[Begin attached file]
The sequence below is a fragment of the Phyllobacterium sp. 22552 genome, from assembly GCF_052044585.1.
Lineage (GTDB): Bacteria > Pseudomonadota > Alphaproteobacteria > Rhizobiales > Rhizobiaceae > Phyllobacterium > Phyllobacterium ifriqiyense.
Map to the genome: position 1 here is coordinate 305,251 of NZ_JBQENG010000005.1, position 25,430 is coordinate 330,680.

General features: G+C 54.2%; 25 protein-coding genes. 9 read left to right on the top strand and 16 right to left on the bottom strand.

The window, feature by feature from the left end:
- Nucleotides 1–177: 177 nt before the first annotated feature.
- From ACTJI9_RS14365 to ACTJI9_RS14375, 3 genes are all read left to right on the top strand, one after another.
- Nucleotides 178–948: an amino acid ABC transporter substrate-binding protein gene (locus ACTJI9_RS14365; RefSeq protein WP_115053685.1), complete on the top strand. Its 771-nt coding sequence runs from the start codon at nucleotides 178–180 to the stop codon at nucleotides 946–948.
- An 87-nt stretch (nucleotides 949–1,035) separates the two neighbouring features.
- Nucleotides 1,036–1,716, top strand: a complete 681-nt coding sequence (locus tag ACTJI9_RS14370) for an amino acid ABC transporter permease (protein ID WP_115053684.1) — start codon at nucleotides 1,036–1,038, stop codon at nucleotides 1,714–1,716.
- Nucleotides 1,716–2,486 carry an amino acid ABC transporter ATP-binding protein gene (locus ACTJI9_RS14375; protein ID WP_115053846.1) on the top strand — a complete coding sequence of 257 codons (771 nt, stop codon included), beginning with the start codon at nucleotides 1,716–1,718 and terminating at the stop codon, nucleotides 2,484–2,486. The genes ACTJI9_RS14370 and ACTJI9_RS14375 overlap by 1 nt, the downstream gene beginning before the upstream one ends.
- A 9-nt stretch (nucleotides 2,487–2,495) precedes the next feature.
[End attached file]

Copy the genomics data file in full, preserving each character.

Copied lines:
The sequence below is a fragment of the Phyllobacterium sp. 22552 genome, from assembly GCF_052044585.1.
Lineage (GTDB): Bacteria > Pseudomonadota > Alphaproteobacteria > Rhizobiales > Rhizobiaceae > Phyllobacterium > Phyllobacterium ifriqiyense.
Map to the genome: position 1 here is coordinate 305,251 of NZ_JBQENG010000005.1, position 25,430 is coordinate 330,680.

General features: G+C 54.2%; 25 protein-coding genes. 9 read left to right on the top strand and 16 right to left on the bottom strand.

The window, feature by feature from the left end:
- Nucleotides 1–177: 177 nt before the first annotated feature.
- From ACTJI9_RS14365 to ACTJI9_RS14375, 3 genes are all read left to right on the top strand, one after another.
- Nucleotides 178–948: an amino acid ABC transporter substrate-binding protein gene (locus ACTJI9_RS14365; RefSeq protein WP_115053685.1), complete on the top strand. Its 771-nt coding sequence runs from the start codon at nucleotides 178–180 to the stop codon at nucleotides 946–948.
- An 87-nt stretch (nucleotides 949–1,035) separates the two neighbouring features.
- Nucleotides 1,036–1,716, top strand: a complete 681-nt coding sequence (locus tag ACTJI9_RS14370) for an amino acid ABC transporter permease (protein ID WP_115053684.1) — start codon at nucleotides 1,036–1,038, stop codon at nucleotides 1,714–1,716.
- Nucleotides 1,716–2,486 carry an amino acid ABC transporter ATP-binding protein gene (locus ACTJI9_RS14375; protein ID WP_115053846.1) on the top strand — a complete coding sequence of 257 codons (771 nt, stop codon included), beginning with the start codon at nucleotides 1,716–1,718 and terminating at the stop codon, nucleotides 2,484–2,486. The genes ACTJI9_RS14370 and ACTJI9_RS14375 overlap by 1 nt, the downstream gene beginning before the upstream one ends.
- A 9-nt stretch (nucleotides 2,487–2,495) precedes the next feature.